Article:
Remembering Wildlife and Street Furniture

This week I’ve received two books where I’m listed in the acknowledgments. I’ve never been acknowledged in a book before so to be in two books in one week is quite an achievement. I didn’t actually do much in either case so I don’t really deserve it but I fully support both projects and while I’m blowing my horn let me tell you about them.

The first is a wonderful project that I supported through my work. A British photographer, Margot Raggett, publishes a book each year of beautiful photographs of an endangered wild animal. She’s produced six books so far and all the proceeds from each book go to conservation work to support the animals.

Last year it was Remembering African Wild Dogs, and before that, she published Remembering Cheetahs, Remembering Lions, Remembering Great Apes, Remembering Rhinos, Remembering Elephants. Photographers enter her competition and the winning photos are published in the book. This is my copy of Remembering African Wild Dogs.

It’s filled with amazing photographs of these beautiful and elusive creatures with the first few pages of the book dedicated to some background information about them. There are only around 6,600 African wild dogs remaining in the wild, largely due to humans killing them and loss of habitat. I had not heard of them before so well done to Margot for raising their profile and for supporting much-needed conservation work for these creatures. They have big round ears and a unique speckled pattern on their fur coats.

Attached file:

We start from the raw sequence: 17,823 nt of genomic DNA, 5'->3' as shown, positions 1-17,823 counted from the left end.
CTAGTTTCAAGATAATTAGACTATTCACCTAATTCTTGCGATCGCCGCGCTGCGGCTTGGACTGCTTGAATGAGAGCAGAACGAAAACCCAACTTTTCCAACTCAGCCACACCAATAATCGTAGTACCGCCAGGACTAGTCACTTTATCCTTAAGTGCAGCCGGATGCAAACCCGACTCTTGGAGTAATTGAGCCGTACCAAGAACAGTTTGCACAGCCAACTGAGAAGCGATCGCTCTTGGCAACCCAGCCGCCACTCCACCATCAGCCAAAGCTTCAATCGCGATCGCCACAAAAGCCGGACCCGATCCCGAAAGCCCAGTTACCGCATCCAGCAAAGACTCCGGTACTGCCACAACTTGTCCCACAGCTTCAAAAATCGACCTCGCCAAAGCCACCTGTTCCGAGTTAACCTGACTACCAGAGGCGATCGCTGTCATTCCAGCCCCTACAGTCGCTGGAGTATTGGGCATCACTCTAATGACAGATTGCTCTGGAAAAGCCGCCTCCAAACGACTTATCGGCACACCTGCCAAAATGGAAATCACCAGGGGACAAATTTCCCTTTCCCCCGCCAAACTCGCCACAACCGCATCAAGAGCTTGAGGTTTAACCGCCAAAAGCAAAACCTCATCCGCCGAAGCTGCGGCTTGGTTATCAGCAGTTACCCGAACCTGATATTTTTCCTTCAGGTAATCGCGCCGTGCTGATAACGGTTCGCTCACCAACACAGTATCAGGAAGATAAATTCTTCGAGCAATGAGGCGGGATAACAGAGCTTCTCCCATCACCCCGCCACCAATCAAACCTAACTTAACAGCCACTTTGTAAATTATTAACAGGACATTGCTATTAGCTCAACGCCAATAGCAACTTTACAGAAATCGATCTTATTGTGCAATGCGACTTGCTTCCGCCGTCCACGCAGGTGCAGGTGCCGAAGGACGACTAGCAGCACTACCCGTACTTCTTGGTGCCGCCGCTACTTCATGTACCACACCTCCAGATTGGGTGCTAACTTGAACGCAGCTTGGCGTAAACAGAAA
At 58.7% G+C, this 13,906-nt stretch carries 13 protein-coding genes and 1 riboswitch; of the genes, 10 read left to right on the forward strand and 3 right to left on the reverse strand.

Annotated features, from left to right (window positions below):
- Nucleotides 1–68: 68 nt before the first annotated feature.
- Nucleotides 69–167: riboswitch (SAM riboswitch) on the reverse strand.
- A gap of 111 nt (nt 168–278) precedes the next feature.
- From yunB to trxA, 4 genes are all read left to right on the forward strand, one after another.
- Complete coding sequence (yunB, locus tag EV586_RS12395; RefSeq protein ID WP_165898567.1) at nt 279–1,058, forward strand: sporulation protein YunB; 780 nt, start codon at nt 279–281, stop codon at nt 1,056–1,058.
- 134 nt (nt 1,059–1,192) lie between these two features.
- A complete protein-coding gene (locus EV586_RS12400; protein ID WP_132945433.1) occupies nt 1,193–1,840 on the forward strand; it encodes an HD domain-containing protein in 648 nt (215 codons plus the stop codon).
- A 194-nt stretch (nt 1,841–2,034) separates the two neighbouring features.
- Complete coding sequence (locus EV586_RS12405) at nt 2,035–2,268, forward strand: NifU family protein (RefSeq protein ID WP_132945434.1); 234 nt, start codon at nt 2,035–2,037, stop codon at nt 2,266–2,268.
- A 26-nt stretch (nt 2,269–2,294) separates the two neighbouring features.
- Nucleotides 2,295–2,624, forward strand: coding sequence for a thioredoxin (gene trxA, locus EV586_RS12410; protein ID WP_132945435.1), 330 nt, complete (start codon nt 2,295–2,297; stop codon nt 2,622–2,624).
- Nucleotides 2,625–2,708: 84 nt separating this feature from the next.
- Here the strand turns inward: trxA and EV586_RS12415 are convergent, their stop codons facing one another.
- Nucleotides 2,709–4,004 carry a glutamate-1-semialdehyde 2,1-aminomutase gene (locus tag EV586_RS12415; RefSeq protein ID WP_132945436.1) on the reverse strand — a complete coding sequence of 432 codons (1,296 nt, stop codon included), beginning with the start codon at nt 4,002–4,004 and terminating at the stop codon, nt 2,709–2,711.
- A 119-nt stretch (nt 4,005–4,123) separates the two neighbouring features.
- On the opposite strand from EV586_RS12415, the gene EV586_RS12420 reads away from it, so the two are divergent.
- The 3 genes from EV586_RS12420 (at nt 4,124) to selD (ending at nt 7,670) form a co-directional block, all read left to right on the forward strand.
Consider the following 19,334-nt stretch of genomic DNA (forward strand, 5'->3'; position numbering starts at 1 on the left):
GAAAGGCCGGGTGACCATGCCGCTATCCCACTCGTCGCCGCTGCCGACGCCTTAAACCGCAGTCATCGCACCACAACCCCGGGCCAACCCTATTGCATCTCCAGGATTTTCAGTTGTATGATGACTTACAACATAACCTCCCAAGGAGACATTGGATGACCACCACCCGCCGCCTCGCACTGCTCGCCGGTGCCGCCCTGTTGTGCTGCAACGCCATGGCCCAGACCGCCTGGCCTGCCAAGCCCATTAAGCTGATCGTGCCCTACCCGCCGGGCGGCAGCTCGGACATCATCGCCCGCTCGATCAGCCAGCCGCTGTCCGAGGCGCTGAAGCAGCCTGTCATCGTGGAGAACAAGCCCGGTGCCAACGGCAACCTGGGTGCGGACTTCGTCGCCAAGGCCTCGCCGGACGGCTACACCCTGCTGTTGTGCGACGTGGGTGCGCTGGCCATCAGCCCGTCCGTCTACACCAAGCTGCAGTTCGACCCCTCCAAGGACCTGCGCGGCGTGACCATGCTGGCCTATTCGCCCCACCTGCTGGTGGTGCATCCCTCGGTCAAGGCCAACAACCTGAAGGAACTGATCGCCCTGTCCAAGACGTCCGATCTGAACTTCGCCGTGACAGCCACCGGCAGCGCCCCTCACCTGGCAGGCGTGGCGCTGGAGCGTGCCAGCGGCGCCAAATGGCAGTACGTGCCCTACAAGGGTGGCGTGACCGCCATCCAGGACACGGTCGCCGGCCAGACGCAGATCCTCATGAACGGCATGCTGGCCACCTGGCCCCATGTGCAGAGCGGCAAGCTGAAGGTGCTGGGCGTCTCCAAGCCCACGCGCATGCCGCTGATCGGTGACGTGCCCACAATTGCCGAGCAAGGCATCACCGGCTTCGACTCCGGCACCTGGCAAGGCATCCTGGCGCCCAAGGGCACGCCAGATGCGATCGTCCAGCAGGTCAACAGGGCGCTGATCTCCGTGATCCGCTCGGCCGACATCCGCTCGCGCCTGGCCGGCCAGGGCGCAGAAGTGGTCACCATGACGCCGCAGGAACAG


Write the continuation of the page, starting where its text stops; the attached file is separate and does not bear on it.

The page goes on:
If you want to purchase a copy of the book – it looks great on the coffee table – or any from the Remembering Wildlife series you can do so from the Remembering Wildlife website. All major book stores stock it too.

The other book is a book about street furniture. Towards the end of 2020, Lynn Pearson contacted me about a photograph on my blog; she wanted to include it in a book she was writing. I said yes, the book has now been published, and here’s my copy.

My photograph is the ventilation shaft on Justice Mill Lane in Aberdeen which I admired in a blog post in early 2020. It’s now in Lynn’s book which I have to say is very good, especially if you’re as fascinated by the many beautiful post boxes, lampposts, ventilation shafts, and more that are dotted all over the UK as I am.

The book is filled with photos and the history of this furniture. I’ve discovered that my own ventilation shaft was built in 1905 by Macfarlane’s Saracen Foundry to dissipate heat from electrical cabling servicing the electricity works and tram depot. If you want to buy Lynn’s book it’s also available from all major bookstores. Here’s a quick link to Blackwell’s.

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